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December 19, 2013

I highly recommend reading the entirety of Chris’s feature and interview (it’s 3 pages but worth the read!) with Men’s Journal over at their website.

298_298_the-chosen-one-chris-pine MensJournal.com — There he is, a 33-year-old movie star, improbably handsome, out drinking with friends on a drizzly autumn Saturday in London, chatting up girls, getting a little buzzed, letting loose – an indulgence he’s just recently begun to allow himself. Chris Pine has a week’s worth of stubble going and a gray knit cap pulled low over his dirty-blond hair, but inevitably, he keeps getting recognized.

Well, sort of.

One of Pine’s pals is wearing sneakers, so they’re having trouble getting into a club. They’re stuck waiting in the rain when the hostess spots Pine and waves them through. He thanks her, and she offers a fame-besotted smile. “Don’t worry,” she says, gazing into familiar pale-blue eyes. “I loved you in The Hangover.” Bradley Cooper – in her club!

Then there’s the guy who tells Pine how totally psyched he is to be at the same bar as Chris Hemsworth – Thor himself. And yet another dude, who asks Pine what movies he’s been in – Pine lies, tells him, “Captain America.” “Oh, my God, yes!” the dude says, thrilled to be meeting Chris Evans.

Worst of all, there’s the pretty young British woman. “I’m going to guess you’re an actor,” she says. “You’re American, you’re here on business .?.?.”

“That’s an incredibly on-the-nose guess,” Pine replies.

They chat, and it seems to be going OK, until she starts apologizing: “I’m so sorry,” she says. “I don’t know who you are.”

“Sweetheart, it is totally cool,” he says, thinking, “and I have no idea who the fuck you are.” But she keeps doing it, until he loses patience: “If you apologize one more time, I’m going to have to leave this conversation.”

“I’m sorry,” she blurts, for the fifth time. Pine walks away.

“I clearly haven’t made a good enough impression on people,” Pine says the next day, laughing. “My go-to line when it’s the résumé game is that I’m either Chris Evans or Ryan Reynolds.”

To clear up any confusion: Pine is the guy who plays a young Captain James T. Kirk in the new Star Trek movies, the one who’s about to take on the late Tom Clancy’s CIA-analyst hero in January’s Jack Ryan: Shadow Recruit. He held his own against Denzel Washington in the runaway-train flick Unstoppable, started his movie career as a tween-eye-candy prince opposite Anne Hathaway in The Princess Diaries 2. He’s been in London since August shooting Into the Woods, a film version of the Stephen Sondheim musical fairy tale, in which he plays another prince, this time the one who gets with Cinderella.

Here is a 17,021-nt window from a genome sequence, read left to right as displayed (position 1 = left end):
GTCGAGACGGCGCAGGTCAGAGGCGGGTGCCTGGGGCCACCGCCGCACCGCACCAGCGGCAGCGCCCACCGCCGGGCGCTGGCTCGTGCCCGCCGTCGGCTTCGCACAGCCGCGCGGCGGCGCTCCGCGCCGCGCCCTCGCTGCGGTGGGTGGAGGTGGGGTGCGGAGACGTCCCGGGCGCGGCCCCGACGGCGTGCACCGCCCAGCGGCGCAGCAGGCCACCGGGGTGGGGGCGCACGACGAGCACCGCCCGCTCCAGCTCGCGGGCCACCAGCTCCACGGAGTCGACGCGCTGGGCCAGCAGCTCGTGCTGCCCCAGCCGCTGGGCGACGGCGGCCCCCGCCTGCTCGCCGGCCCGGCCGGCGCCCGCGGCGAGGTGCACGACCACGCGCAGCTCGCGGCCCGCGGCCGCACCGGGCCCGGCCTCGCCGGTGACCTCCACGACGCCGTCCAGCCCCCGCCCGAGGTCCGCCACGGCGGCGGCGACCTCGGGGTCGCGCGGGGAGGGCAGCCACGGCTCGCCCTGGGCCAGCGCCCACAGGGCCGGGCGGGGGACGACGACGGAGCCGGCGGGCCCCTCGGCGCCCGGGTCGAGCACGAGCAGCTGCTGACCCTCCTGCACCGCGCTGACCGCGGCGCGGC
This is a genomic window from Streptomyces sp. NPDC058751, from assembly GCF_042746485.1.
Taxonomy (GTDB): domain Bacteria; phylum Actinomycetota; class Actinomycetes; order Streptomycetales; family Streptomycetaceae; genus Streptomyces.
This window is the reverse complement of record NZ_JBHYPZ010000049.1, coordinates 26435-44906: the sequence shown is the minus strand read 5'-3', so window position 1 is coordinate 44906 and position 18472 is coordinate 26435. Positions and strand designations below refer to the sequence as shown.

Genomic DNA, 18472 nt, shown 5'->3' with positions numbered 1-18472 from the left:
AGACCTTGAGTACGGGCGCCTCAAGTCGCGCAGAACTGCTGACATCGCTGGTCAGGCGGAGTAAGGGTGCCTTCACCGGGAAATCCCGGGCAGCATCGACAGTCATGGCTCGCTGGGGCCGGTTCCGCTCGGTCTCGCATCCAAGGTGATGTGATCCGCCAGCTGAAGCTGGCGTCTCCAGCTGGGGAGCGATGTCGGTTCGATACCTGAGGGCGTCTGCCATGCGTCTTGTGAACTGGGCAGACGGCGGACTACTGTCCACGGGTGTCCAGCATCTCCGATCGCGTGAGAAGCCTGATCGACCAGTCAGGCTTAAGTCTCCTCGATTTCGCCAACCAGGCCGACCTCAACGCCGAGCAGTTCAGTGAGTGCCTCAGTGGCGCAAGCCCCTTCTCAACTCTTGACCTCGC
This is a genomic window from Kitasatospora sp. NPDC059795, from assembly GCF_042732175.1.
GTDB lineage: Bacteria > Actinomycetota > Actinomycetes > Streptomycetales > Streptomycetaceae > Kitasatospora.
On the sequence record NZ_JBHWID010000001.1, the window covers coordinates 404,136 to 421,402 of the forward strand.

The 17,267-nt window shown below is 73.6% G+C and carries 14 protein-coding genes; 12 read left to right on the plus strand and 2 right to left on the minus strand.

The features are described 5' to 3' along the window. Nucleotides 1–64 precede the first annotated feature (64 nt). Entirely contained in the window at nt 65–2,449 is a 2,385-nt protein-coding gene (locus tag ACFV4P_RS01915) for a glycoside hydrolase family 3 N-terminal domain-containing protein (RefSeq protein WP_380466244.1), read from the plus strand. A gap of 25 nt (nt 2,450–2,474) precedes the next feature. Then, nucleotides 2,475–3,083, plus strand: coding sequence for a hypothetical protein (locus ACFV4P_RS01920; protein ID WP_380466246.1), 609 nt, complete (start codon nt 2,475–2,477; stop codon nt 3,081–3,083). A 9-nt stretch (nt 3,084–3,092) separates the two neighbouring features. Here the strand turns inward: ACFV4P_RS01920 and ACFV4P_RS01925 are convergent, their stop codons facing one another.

There are so many of them now, these blue-eyed, blond-haired, movie-star Chrisses and Ryans, each more jacked and CGI-perfect than the next, and Pine is uncomfortable with what he sees as an unhealthy homogeneity. “The mass audience doesn’t want to see you if you aren’t perfect,” he says, leaning against a brick wall in Tinello, a posh Italian restaurant dark enough to cast unnecessarily flattering shadows on his cheekbones. “If you don’t look a certain way, if you don’t have big pecs and great skin and the perfect eyes. And it’s unfortunate, because kids are growing up with body image dysmorphia because not everyone is represented on the screen.

“I get it,” he adds, sitting there in a gray T-shirt, loose at the neck, with his own big pecs and great skin and perfect eyes. “For me to talk shit on it? I’m one of the guys!”

He’s too smart, too polite to actually say it, but it’s pretty clear that Pine wants to be the best, the deepest, the most lasting of the Chrisses, if not of his whole generation of leading men. “There’s certainly the ego-based me that is very competitive,” he says. Pine is playing a long game, honing his craft and his deltoids, doing theater in his spare time, making savvy, diverse film choices – the Sondheim musical, playing an obnoxious boss’s son in Horrible Bosses 2, a character part as a ZZ Top–bearded billionaire in the comedy Stretch. [Continue Reading …]

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